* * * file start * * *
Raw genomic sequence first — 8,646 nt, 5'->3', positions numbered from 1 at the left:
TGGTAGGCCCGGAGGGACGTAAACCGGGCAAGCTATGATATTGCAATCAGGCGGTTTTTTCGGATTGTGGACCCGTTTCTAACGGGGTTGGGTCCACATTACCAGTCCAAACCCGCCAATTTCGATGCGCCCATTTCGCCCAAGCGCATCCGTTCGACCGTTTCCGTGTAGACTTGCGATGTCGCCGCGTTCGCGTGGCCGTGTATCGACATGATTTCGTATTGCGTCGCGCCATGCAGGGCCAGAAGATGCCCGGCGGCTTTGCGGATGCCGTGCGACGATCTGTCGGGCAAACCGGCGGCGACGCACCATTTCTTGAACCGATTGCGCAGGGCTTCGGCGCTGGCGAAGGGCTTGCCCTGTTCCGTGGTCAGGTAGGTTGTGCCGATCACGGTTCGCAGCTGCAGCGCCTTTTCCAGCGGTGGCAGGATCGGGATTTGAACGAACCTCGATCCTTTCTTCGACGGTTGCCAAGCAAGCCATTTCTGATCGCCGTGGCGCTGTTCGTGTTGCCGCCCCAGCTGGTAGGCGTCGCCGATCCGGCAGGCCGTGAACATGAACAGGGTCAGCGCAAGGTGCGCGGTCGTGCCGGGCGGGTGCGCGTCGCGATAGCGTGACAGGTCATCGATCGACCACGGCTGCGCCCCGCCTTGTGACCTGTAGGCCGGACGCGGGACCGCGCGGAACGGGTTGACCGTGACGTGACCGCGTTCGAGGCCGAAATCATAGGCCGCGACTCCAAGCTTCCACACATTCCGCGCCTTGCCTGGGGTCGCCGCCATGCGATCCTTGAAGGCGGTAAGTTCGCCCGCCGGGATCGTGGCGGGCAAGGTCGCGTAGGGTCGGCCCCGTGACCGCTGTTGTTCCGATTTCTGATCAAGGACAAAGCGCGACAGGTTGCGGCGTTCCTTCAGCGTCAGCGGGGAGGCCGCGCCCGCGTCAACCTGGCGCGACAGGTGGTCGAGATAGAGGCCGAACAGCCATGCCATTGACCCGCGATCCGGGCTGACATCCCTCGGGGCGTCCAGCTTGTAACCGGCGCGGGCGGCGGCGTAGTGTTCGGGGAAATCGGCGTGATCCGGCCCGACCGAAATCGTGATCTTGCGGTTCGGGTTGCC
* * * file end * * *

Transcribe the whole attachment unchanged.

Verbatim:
Raw genomic sequence first — 8,646 nt, 5'->3', positions numbered from 1 at the left:
TGGTAGGCCCGGAGGGACGTAAACCGGGCAAGCTATGATATTGCAATCAGGCGGTTTTTTCGGATTGTGGACCCGTTTCTAACGGGGTTGGGTCCACATTACCAGTCCAAACCCGCCAATTTCGATGCGCCCATTTCGCCCAAGCGCATCCGTTCGACCGTTTCCGTGTAGACTTGCGATGTCGCCGCGTTCGCGTGGCCGTGTATCGACATGATTTCGTATTGCGTCGCGCCATGCAGGGCCAGAAGATGCCCGGCGGCTTTGCGGATGCCGTGCGACGATCTGTCGGGCAAACCGGCGGCGACGCACCATTTCTTGAACCGATTGCGCAGGGCTTCGGCGCTGGCGAAGGGCTTGCCCTGTTCCGTGGTCAGGTAGGTTGTGCCGATCACGGTTCGCAGCTGCAGCGCCTTTTCCAGCGGTGGCAGGATCGGGATTTGAACGAACCTCGATCCTTTCTTCGACGGTTGCCAAGCAAGCCATTTCTGATCGCCGTGGCGCTGTTCGTGTTGCCGCCCCAGCTGGTAGGCGTCGCCGATCCGGCAGGCCGTGAACATGAACAGGGTCAGCGCAAGGTGCGCGGTCGTGCCGGGCGGGTGCGCGTCGCGATAGCGTGACAGGTCATCGATCGACCACGGCTGCGCCCCGCCTTGTGACCTGTAGGCCGGACGCGGGACCGCGCGGAACGGGTTGACCGTGACGTGACCGCGTTCGAGGCCGAAATCATAGGCCGCGACTCCAAGCTTCCACACATTCCGCGCCTTGCCTGGGGTCGCCGCCATGCGATCCTTGAAGGCGGTAAGTTCGCCCGCCGGGATCGTGGCGGGCAAGGTCGCGTAGGGTCGGCCCCGTGACCGCTGTTGTTCCGATTTCTGATCAAGGACAAAGCGCGACAGGTTGCGGCGTTCCTTCAGCGTCAGCGGGGAGGCCGCGCCCGCGTCAACCTGGCGCGACAGGTGGTCGAGATAGAGGCCGAACAGCCATGCCATTGACCCGCGATCCGGGCTGACATCCCTCGGGGCGTCCAGCTTGTAACCGGCGCGGGCGGCGGCGTAGTGTTCGGGGAAATCGGCGTGATCCGGCCCGACCGAAATCGTGATCTTGCGGTTCGGGTTGCC